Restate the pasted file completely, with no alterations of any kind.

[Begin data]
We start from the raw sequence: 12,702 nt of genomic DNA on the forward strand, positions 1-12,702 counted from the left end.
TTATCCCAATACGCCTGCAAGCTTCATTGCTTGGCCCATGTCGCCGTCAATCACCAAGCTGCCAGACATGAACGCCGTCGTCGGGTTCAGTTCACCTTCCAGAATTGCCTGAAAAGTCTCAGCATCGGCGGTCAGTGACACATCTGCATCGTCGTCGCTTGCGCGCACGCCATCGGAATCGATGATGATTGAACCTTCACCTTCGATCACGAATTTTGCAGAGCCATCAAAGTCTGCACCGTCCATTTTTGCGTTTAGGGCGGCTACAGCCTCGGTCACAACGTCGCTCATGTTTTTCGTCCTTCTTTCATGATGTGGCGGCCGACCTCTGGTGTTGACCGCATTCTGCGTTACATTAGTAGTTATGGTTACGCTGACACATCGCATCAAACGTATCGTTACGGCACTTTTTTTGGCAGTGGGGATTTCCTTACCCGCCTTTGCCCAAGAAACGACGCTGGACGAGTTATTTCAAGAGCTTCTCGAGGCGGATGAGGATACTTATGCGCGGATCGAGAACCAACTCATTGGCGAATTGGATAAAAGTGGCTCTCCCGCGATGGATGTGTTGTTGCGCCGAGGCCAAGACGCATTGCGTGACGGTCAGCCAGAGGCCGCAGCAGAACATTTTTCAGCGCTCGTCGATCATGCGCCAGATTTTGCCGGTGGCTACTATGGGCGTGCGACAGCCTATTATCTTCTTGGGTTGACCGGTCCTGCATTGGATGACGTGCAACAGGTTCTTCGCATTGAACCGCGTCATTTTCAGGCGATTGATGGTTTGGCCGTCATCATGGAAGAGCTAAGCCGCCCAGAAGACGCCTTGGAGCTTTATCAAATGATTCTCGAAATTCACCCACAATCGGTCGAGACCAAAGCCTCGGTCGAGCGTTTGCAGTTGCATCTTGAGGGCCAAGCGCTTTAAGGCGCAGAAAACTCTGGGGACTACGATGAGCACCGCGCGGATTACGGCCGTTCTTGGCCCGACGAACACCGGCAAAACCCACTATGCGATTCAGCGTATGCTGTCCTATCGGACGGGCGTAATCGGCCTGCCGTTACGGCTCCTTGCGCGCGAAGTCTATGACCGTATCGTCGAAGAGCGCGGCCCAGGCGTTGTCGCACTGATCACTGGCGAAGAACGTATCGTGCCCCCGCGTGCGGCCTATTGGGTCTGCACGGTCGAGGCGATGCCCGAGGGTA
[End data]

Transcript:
We start from the raw sequence: 12,702 nt of genomic DNA on the forward strand, positions 1-12,702 counted from the left end.
TTATCCCAATACGCCTGCAAGCTTCATTGCTTGGCCCATGTCGCCGTCAATCACCAAGCTGCCAGACATGAACGCCGTCGTCGGGTTCAGTTCACCTTCCAGAATTGCCTGAAAAGTCTCAGCATCGGCGGTCAGTGACACATCTGCATCGTCGTCGCTTGCGCGCACGCCATCGGAATCGATGATGATTGAACCTTCACCTTCGATCACGAATTTTGCAGAGCCATCAAAGTCTGCACCGTCCATTTTTGCGTTTAGGGCGGCTACAGCCTCGGTCACAACGTCGCTCATGTTTTTCGTCCTTCTTTCATGATGTGGCGGCCGACCTCTGGTGTTGACCGCATTCTGCGTTACATTAGTAGTTATGGTTACGCTGACACATCGCATCAAACGTATCGTTACGGCACTTTTTTTGGCAGTGGGGATTTCCTTACCCGCCTTTGCCCAAGAAACGACGCTGGACGAGTTATTTCAAGAGCTTCTCGAGGCGGATGAGGATACTTATGCGCGGATCGAGAACCAACTCATTGGCGAATTGGATAAAAGTGGCTCTCCCGCGATGGATGTGTTGTTGCGCCGAGGCCAAGACGCATTGCGTGACGGTCAGCCAGAGGCCGCAGCAGAACATTTTTCAGCGCTCGTCGATCATGCGCCAGATTTTGCCGGTGGCTACTATGGGCGTGCGACAGCCTATTATCTTCTTGGGTTGACCGGTCCTGCATTGGATGACGTGCAACAGGTTCTTCGCATTGAACCGCGTCATTTTCAGGCGATTGATGGTTTGGCCGTCATCATGGAAGAGCTAAGCCGCCCAGAAGACGCCTTGGAGCTTTATCAAATGATTCTCGAAATTCACCCACAATCGGTCGAGACCAAAGCCTCGGTCGAGCGTTTGCAGTTGCATCTTGAGGGCCAAGCGCTTTAAGGCGCAGAAAACTCTGGGGACTACGATGAGCACCGCGCGGATTACGGCCGTTCTTGGCCCGACGAACACCGGCAAAACCCACTATGCGATTCAGCGTATGCTGTCCTATCGGACGGGCGTAATCGGCCTGCCGTTACGGCTCCTTGCGCGCGAAGTCTATGACCGTATCGTCGAAGAGCGCGGCCCAGGCGTTGTCGCACTGATCACTGGCGAAGAACGTATCGTGCCCCCGCGTGCGGCCTATTGGGTCTGCACGGTCGAGGCGATGCCCGAGGGTA